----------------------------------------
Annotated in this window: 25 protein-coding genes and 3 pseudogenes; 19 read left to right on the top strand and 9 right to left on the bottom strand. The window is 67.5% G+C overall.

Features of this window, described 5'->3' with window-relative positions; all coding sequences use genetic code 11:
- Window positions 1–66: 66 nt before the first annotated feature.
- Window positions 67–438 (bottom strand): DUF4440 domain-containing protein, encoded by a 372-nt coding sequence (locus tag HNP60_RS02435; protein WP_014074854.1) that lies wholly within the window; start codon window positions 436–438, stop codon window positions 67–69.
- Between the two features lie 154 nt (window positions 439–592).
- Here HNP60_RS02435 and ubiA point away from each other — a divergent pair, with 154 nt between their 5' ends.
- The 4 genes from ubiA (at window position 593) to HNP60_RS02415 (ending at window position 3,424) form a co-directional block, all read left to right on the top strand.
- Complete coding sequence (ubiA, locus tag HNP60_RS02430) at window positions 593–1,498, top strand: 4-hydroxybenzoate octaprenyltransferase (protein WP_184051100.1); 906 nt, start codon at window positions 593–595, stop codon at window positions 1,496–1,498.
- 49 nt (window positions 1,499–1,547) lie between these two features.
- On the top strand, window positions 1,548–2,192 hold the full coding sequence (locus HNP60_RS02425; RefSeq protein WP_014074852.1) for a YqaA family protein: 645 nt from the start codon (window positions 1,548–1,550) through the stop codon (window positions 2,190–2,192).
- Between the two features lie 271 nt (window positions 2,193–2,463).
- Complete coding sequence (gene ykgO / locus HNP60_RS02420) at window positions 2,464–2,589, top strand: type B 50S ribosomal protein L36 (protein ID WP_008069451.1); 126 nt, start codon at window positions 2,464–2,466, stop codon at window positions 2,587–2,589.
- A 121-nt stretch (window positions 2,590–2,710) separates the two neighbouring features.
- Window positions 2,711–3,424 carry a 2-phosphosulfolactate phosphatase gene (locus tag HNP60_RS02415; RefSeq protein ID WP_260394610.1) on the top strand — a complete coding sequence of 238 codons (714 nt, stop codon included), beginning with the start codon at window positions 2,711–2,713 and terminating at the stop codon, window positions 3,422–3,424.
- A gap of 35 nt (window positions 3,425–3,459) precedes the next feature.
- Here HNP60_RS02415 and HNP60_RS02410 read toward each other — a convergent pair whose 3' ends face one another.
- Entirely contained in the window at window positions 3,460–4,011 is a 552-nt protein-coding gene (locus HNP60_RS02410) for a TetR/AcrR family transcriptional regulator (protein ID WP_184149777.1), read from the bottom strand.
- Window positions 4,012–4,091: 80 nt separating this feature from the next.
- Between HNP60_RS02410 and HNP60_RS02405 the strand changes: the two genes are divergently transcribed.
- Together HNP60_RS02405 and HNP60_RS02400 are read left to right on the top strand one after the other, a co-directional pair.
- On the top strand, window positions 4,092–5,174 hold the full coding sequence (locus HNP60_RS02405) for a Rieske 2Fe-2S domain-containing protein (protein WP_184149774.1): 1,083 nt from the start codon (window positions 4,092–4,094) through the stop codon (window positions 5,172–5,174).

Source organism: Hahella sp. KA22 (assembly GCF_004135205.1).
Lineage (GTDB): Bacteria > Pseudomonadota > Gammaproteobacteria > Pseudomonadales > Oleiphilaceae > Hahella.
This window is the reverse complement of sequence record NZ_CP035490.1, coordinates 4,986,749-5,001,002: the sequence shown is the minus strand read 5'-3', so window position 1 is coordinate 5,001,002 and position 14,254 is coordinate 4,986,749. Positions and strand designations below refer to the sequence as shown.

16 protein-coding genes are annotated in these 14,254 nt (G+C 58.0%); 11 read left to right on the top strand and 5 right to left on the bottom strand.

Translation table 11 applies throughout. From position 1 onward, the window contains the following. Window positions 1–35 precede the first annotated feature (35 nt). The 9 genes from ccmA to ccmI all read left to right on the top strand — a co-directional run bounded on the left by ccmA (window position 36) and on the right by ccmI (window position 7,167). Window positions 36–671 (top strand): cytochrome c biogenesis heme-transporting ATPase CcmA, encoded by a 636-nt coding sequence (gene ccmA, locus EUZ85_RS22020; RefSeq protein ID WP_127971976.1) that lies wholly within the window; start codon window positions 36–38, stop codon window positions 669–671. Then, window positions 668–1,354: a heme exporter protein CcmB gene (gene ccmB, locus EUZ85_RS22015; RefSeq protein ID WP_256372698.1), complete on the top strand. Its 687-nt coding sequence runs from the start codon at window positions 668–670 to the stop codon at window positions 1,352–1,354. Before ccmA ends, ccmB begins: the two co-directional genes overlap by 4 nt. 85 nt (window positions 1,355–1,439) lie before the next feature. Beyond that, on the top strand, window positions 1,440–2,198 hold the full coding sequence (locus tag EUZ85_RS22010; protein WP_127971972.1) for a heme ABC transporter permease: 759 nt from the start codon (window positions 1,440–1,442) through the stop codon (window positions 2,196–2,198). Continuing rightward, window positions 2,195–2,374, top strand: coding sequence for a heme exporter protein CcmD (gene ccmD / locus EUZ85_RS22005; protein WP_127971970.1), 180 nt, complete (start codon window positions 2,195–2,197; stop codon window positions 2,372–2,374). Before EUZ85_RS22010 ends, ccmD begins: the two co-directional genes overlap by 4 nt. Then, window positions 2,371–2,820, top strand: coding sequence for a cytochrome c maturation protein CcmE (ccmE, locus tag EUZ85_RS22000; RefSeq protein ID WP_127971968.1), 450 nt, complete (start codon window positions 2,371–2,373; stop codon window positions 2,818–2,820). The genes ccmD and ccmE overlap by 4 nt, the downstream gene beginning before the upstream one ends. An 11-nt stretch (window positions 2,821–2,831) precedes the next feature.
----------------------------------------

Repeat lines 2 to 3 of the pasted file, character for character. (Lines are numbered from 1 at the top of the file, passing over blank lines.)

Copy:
Features of this window, described 5'->3' with window-relative positions; all coding sequences use genetic code 11:
- Window positions 1–66: 66 nt before the first annotated feature.